4. If no spider plants are growing from your spider plant, you can take cuttings instead.
  5. To do so, carefully cut spider plant offshoot from the spider plant.
  6. Place spider plant offshoot in a pot filled with moistened potting

Spider Plant Pests & Diseases

Spider plant pests and spider plant diseases can be a problem for spider plants if spider plant care is not given properly.

Spider Mites

One spider plant pest you want to watch out for is spider mites. Spider mites thrive in dry environments and will latch onto spider plants.

You can tell spider mites are infesting spider plants if spider plant foliage begins to look yellow or bronzy.

Spider plant leaves will also turn spider-shaped as spider mites latch onto the undersides of spider plant leaves.

If spider mites are a problem for your spider plants, spray them with neem oil to kill spider mites, it will not damage the plant.

Mealybugs

Another spider plant pest is mealybugs, which latch onto spider plants just as spider mites do.

You can tell if spider plants have mealybugs if spider plant leaves start to turn yellow and become covered in a white cottony substance.

Spider plant mealybugs can be killed with neem oil as well.

Root Rot

Another spider plant problem spider plants may face is spider plant root rot (if spider plants are grown in water), which will make spider plants turn brown and die.

Spider plant root rot occurs when spider plants are grown in water or if spider plants are overwatered.

Your spider plant root rot can be treated by cutting spider plant roots and replanting spider plants in just their roots in a pot filled with moistened potting soil.

how to take care of a spider plant

FAQs About Spider Plant Care & Growing Guide

Q: What’s the best way to start spider plants from cuttings?

A: If spider plants aren’t growing from spider plant cuttings, you can place spider plant cuttings in pots filled with moistened potting soil and cover spider plant cuttings with about 1 inch of soil.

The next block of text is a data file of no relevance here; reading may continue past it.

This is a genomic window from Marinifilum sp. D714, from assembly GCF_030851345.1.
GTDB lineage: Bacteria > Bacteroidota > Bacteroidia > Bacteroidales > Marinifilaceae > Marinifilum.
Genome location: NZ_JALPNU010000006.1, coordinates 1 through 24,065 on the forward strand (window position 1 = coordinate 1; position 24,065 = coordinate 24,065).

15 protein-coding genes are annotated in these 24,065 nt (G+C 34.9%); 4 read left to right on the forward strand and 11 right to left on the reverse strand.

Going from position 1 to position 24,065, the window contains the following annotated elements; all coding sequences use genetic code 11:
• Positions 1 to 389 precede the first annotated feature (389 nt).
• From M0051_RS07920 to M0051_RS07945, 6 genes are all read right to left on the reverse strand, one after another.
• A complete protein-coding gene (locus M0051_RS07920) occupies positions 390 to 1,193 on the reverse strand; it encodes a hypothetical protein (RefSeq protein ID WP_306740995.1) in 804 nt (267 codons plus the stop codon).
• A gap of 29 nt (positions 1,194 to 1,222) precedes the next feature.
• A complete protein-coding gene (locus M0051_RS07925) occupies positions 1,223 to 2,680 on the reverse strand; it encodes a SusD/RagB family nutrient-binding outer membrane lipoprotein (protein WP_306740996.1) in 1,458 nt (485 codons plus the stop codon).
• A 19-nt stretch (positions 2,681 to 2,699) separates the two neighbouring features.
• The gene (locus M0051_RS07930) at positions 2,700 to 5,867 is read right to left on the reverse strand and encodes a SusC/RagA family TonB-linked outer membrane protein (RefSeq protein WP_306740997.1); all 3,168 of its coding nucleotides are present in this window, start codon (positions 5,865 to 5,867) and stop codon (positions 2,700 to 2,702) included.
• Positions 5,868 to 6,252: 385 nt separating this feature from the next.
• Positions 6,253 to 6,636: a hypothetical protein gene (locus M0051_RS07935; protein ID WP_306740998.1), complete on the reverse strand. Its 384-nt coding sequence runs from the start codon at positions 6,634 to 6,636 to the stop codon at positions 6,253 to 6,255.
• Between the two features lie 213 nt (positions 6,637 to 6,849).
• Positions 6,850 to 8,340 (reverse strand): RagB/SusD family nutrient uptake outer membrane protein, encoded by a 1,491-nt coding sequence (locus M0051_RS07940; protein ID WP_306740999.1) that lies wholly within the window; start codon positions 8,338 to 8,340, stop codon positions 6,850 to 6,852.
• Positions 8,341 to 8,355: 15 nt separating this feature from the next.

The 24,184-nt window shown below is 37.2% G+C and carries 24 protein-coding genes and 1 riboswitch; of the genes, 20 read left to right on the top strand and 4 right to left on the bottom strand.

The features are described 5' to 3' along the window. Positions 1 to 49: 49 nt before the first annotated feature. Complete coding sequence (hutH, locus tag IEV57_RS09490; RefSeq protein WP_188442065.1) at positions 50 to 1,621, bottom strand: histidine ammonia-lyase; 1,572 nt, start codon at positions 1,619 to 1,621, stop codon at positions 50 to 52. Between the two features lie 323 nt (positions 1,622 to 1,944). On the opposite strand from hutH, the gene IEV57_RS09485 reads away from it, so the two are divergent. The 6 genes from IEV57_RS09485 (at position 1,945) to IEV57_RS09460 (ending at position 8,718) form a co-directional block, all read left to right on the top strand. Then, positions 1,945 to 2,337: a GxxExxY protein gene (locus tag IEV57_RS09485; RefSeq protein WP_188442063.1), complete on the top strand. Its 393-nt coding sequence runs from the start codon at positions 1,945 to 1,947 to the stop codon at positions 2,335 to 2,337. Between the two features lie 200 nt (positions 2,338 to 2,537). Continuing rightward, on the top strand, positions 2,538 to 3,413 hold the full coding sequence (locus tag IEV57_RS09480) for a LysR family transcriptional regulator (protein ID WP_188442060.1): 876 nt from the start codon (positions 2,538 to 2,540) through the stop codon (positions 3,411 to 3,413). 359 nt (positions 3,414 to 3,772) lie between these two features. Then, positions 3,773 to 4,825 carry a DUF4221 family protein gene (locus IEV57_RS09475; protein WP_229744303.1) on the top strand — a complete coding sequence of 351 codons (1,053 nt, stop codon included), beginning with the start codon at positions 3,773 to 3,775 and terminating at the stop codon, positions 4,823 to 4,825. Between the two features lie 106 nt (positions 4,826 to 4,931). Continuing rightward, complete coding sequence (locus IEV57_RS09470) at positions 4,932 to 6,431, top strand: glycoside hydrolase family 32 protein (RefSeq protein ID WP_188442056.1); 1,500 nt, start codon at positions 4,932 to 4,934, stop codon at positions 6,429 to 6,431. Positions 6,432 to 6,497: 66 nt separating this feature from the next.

Water spider plant cuttings until spider plant roots are established (about one to two weeks).

Q: What does spider mite damage look like on spider plants?

A: spider mite damage on spider plants look like spider plant leaves turning yellow and spider-shaped.

Q: How do you stop spider plant cuttings from rotting when you’re propagating spider plants?

A: If spider plant cuttings are rotting when you try to propagate spider plants, wait until spider plant cuttings are established, fill spider plant pots with moistened potting soil and cover spider plant cuttings with about 1 inch of soil.

Water spider plant cuttings thoroughly to settle the soil around them. Water spider plant grow throughout their entire growing cycle to keep spider plants’ soil moist but not soggy.

Q: What spider plant pests are difficult to get rid of?

A: spider mites are hard to get rid of if spider plant care is not given properly or spider plants are grown in water.

Diseases like spider plant root rot, on the other hand, can be treated by cutting spider plant roots and replanting spider plants in just their roots (in a pot filled with moistened potting soil).

Spider plant pests and spider plant diseases can be killed with neem oil.

Q: How do spider plants get spider mites?

A: spider mites get spider plants if spider plant care is not given properly, so dry conditions (especially if spider plants are grown in water) can indicate spider mites.

Regular spider plant care should keep spider mites at bay, though.

Q: What does spider plant root rot look like?

A: spider plant root rot looks like spider plants turning brown and dying, with the roots of spider plants turning dark brown and spider plant leaves turning yellow.

Spider plant root rot can be treated by cutting spider plant roots and replanting spider plants in a pot filled with moistened potting soil.

Conclusion

Spider plants are easy to care for, and with a few simple tips, you can grow spider plants in your home successfully.

If you’re having trouble with spider plant pests or diseases, don’t worry – we’ve got you covered.

Neem oil can be used to kill spider mites and mealybugs, and root rot can be treated by cutting spider plant roots and replanting them in moistened potting soil.

With a little bit of TLC, your spider plants will be healthy and thriving in no time!